ITCS 4111/5111: Introduction to Natural Language Processing
Spring 2022

Time and Location: Tue, Thu 11:30 – 12:45pm, Atkins 126

Instructor: Razvan Bunescu
Office: Woodward 210F
Office Hours: Tue, Thu 4:00pm – 5:00pm, or by email appointment
Email: razvan.bunescu @ uncc edu

Teaching Assistant: Joshua Melton
Office: Zoom
Office Hours: Mon, Wed 11:00am – 12:00pm, or by email appointment
Email: jmelto30 @ uncc edu

Recommended Texts (PDF available online):
  • Speech and Language Processing (3rd edition draft), by Daniel Juraksfy and James E. Martin. 2021.
  • Natural Language Processing, by Jacob Eisenstein. 2019.

  • Course description:
    Natural Language Processing (NLP) is a branch of Artificial Intelligence concerned with developing computer systems that can process or generate natural language. This course will introduce fundamental tasks in NLP, including tokenization, word representations, text classification, syntactic and semantic parsing, and coreference resolution. Machine learning (ML) based techniques will be used in a number of NLP applications such as sentiment classification, information extraction, and named entity linking. Overall, the aim of this course is to equip students with an array of tools and techniques that they can use to solve known NLP tasks, as well as new types of NLP problems.

    Students are expected to be comfortable with programming in Python, data structures and algorithms (ITSC 2214), and have basic knowledge of linear algebra (MATH 2164), statistics, and formal languages (regular and context free grammars). Knowledge of machine learning will be very useful, though not strictly necessary. Relevant background material will be made available on this website throughout the course.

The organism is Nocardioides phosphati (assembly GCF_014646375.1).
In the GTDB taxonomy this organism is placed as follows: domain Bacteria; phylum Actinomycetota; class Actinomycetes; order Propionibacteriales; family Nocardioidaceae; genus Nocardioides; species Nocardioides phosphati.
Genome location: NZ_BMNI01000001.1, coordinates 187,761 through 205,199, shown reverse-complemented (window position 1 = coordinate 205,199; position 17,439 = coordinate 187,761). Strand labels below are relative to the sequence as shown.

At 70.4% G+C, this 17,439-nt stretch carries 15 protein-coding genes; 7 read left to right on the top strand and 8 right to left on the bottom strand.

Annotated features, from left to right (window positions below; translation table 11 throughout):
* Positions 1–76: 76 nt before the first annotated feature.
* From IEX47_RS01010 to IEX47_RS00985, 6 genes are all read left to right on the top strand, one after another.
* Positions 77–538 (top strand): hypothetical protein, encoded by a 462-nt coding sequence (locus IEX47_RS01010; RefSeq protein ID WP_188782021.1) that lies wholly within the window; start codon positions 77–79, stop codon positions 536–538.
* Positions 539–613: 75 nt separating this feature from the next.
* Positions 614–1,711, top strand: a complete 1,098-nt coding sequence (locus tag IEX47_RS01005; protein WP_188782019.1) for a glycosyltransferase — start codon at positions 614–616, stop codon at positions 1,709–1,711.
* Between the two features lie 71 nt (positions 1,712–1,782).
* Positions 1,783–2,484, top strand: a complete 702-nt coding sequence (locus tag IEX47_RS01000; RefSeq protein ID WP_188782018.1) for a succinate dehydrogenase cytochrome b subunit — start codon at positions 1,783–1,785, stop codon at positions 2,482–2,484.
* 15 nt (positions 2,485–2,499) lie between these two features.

Lecture notes:
    1. Syllabus & Introduction
    2. Python for programming, linear algebra, and visualization
    3. Tokenization: From text to sentences and tokens
    4. Regular expressions
    5. Text classification using Naive Bayes
    6. Logistic regression
    7. Manual annotation for NLP
    8. Word meanings; Sparse vs. dense representations of words
    9. Sequence labeling for POS tagging and NE recognition
    10. Hidden Markov Models (HMMs) and Conditional Random Fields (CRFs)
    11. N-grams and Neural models for Language Modeling and Sequence Processing
    12. Machine translation, Sequence-to-sequence models and Attention
    13. Transformer: Self-Attention Networks
    14. Energy and Policy Considerations for Deep Learning in NLP, Strubell et al., ACL 2019.
    15. Coreference resolution
    16. Syntax, generative grammars, and syntactic parsing

    Readings on the current state-of-the-art and challenges in AI:
    Homework assignments1,2: 1 The code for assignment 6 is based on an assignment from the CS224n course at Stanford on NLP with Deep Learning.
    2 The code for assignment 7 is based on an assignment from Greg Durrett's CS388 course at UT Austin on Natural Language Processing.

    Final Project:
    Background reading materials:
    Tools and packages: